If you are just joining this series of posts on “The Power of Positive Thinking” for Procurement, you can read Part 1 here. We started with a look at the need for procurement professionals to make a change from within in order to get a different external result.
In this post, we will focus on rule five in Norman Vincent Peale’s “ten rules for taking the hard way out of your job” from the international bestseller The Power of Positive Thinking:
“Get a correct mental attitude, remembering that ease or difficulty in your work depends upon how you think about it. Think it’s hard and you make it hard. Think it’s easy and it tends to become easy.”
Any job, project, or task comes with its own unique requirements. Working with stakeholders to prepare a bid is full of examples. Once we combine their required specifications, the suppliers that must (or must not) be invited to participate, and a timeline that always seems too short, meeting expectations and performance goals can seem impossible.
It is tempting to complain about demanding stakeholders, but it is completely non-productive and breeds a negativity that holds procurement back. As long as the requirements are legitimate, the healthiest approach is to accept them without judgment, and move on to find the best solution.
Beyond hampering our ability to make efficient use of scarce time, a negative mindset damages the relationship between procurement and our stakeholders. We may even find ourselves wondering why they are being so hard on us, forgetting that they are responsible for realizing their own aggressive objectives. The more they ask of procurement, the better positioned we are to represent the solution to their problems.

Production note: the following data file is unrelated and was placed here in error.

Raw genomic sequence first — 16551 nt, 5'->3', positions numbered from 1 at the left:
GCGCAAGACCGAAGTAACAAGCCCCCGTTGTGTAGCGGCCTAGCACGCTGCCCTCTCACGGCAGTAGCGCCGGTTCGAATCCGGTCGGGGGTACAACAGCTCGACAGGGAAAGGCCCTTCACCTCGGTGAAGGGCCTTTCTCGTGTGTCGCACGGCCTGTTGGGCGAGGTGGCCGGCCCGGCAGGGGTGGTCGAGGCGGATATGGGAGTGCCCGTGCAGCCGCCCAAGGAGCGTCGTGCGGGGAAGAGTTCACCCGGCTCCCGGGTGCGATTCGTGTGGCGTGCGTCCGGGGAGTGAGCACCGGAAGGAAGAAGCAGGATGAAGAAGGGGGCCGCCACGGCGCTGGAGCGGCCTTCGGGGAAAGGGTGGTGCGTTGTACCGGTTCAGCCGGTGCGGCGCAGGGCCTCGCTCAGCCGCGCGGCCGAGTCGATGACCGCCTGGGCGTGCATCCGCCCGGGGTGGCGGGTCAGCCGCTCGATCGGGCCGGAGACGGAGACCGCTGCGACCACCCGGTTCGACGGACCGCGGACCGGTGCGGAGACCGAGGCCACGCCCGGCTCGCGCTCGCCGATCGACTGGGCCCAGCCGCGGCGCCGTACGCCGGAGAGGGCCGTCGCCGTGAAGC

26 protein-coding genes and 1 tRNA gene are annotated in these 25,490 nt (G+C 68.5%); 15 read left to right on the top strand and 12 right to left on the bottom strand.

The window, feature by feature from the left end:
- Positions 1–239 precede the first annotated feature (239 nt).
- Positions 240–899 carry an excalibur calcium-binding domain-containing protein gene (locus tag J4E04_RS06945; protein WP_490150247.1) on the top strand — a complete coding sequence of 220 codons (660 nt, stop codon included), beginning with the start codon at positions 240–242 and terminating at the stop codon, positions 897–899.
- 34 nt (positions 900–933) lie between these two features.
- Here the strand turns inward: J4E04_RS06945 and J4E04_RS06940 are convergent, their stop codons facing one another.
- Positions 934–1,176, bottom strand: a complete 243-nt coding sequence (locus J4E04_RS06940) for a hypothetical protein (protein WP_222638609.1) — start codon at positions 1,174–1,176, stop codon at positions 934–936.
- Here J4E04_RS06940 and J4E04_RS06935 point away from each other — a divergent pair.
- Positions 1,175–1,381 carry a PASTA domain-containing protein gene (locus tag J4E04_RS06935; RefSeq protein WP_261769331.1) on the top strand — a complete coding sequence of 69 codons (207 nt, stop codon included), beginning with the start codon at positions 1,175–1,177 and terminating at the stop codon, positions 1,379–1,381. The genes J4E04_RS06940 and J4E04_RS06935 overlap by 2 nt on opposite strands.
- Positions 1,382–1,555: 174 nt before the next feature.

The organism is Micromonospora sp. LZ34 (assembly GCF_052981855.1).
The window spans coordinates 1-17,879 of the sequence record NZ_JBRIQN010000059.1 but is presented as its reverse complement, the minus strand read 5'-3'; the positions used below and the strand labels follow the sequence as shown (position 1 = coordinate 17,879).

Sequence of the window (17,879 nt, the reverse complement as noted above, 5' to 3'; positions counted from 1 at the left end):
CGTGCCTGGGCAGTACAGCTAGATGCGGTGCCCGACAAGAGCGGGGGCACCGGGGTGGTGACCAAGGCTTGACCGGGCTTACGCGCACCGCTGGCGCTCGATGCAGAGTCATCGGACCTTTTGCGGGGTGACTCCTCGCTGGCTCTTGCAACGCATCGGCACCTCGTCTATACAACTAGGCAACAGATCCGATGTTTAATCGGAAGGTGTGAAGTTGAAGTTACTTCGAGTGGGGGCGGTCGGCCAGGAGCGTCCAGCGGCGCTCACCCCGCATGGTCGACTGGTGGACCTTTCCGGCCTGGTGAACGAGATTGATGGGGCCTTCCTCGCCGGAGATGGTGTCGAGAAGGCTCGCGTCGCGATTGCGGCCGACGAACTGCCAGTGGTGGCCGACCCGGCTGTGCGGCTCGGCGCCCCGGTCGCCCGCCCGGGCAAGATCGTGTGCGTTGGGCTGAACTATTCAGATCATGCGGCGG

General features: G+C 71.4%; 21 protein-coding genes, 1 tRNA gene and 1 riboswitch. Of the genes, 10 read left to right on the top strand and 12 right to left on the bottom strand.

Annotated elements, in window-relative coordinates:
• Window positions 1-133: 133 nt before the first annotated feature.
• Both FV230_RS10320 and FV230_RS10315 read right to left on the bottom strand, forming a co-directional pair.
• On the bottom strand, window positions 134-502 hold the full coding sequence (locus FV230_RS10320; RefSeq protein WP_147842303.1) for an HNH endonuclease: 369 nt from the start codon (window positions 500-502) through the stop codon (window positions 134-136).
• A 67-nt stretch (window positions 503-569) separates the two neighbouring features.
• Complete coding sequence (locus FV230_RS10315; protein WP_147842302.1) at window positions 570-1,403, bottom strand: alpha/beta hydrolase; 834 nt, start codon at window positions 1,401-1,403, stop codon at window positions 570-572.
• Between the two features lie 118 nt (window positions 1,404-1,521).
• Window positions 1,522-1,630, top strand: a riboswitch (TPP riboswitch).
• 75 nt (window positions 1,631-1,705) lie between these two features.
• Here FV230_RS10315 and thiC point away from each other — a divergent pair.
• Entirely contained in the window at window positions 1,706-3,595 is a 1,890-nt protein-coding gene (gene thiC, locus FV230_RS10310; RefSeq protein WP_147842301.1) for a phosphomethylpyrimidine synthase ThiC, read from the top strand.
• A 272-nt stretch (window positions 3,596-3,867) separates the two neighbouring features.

Delivering solid results in the face of complex requirements demonstrates that procurement is an important internal resource critical to the success of the organization. Quality work requires overall efficiency rather than just speed. The better procurement is at handling the messy business of supply management reality, the more relevant and strategic we are to executive leadership.
The importance of completing each task to its full potential is what I will address in my final post on “The Power of Positive Thinking” for Procurement.
Do you catch yourself forgetting that procurement and stakeholders are both on the same side? Can you extend benefit of the doubt when it feels like stakeholders are being demanding just to exert their authority over procurement? Share your thoughts by commenting below or tweeting @BuyersMeetPoint.